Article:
Fear and frustration best describes emotions felt by University of Toronto faculty and students after they say administration delayed notification that asbestos contaminated some of the university’s science labs.
“The emotional experience is really devastating,” said physiology and medicine professor Adria Giacca in an interview with CBC News.
Another professor, who didn’t want to be identified, told the Globe and Mail: “I’ve lost confidence, and my lab people have lost confidence…[It] perpetuates fear whenever you see dust, you now worry. Am I going to get cancer 20 years from now?”
Asbestos is the leading cause of mesothelioma, an incurable cancer whose symptoms don’t appear until 20-50 years after asbestos exposure.
A maintenance person who reported losing sleep over the issue, after sweeping the affected labs several times, said officials should have informed him of the possible exposure to asbestos.
Faculty and students say they had no idea their labs were contaminated with the deadly substance until the university administration issued notification a month after test results showed asbestos dust in three labs.
The union that represents teaching assistants and contract faculty already filed a grievance against the university, claiming the school violated the Occupational and Safety Act.
CUPE local 3902 cites reports from union members who say they continued to work without notification despite three documented cases of asbestos leaks in the building where they were working.
The incident comes on the heels of a $190-million renovation and asbestos abatement project across three campuses.
The problems occurred in the university’s St. George Medical Science Building and led to what students describe as “unusual amounts of white dust coating their lab equipment, papers, laptops, benches and the floor” as early as November 2016.
Farshad Azimi, a doctoral student, remembers “a lot of white powder” in the hallways outside the lab he works in as early as December. He says he thought it had something to do with the construction but didn’t hear anything about asbestos until March 8.
“What we were appalled by was the fact that this was kept quiet, because it happened on other floors, and the information was not shared,” Azimi said.
Scott Mabury, vice president of university operations, acknowledged that communication regarding the issue has been a challenge.
“I recognize and acknowledge [students’] concern. Our primary interest is their safety,” Mabury said.
Those exposed to the deadly microscopic fibers have good reason to feel unsettled.
If a person inhales asbestos fibers, tumors may form around the lodged threads and lead to the development of mesothelioma.
Tests results on Feb. 1 showed contamination in three separate labs. Further analysis showed asbestos present in the labs on Feb. 24 and March 17. Overall, the toxic substance permeated five separate rooms.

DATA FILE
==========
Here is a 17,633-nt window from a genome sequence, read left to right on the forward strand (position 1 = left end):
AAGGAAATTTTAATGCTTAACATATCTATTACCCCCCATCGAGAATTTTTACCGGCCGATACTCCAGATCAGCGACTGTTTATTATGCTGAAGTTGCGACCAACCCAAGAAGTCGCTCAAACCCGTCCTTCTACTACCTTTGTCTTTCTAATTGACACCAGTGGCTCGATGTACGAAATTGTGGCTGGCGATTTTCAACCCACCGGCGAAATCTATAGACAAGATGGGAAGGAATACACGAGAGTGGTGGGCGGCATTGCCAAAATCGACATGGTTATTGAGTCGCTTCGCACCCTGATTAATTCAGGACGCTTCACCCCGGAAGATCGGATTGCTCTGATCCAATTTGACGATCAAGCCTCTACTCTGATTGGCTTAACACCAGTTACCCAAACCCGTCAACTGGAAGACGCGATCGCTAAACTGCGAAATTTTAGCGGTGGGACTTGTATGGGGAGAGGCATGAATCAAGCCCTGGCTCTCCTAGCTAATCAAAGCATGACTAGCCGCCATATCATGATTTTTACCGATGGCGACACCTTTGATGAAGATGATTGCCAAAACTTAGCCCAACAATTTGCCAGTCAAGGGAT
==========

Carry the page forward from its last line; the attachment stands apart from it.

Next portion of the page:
In the aftermath, university officials fired the longtime contractor after learning of three specific incidents where asbestos fibers leaked out of secured areas:
The science building is 50 years old. Construction projects during that period used prolific amounts of floor and ceiling tiles that contain the lethal material that was heralded for its fire retardant properties.
University officials closed two labs after repeated tests showed positive results for asbestos contamination. Since then, officials issued a written statement explaining the entire medical science building was “safe for general occupancy” based on results of more than 200 air samples taken in and around the building over the past two months.
The school’s statement included a promise for a comprehensive review to investigate the source of asbestos contamination.
Giacca remains unconvinced and says she wants foolproof documentation that her lab is safe, citing that it tested positive for asbestos only a couple weeks ago. While her lab has since been reopened, she maintains her disappointment over university communication regarding the contamination.
Mabury defended the university’s handling of the situation stating, “All required communication was done.” He stated that faculty who worked in the affected labs received notification and notes were placed on doors.
The university continues to monitor air quality in the building, posting the results on their website each day. Administration officials report the school has not been required to take any further measures based on supervision by the Department of Labour which sent representatives to visit the site three times.
This incident comes at a crucial time in Canada’s history.
Public awareness about the dangers of asbestos is at an all time high as the nation looks to an expected asbestos ban by 2018. The prohibition includes products containing asbestos as well as imports with the carcinogenic material. The ban could extend to products already manufactured.
Canada would join 56 other countries, including the U.K., Germany, France, and Japan, that already placed a permanent moratorium on the proven cancer-causing mineral. While it’s heavily regulated in the U.S., lawmakers have not banned the substance.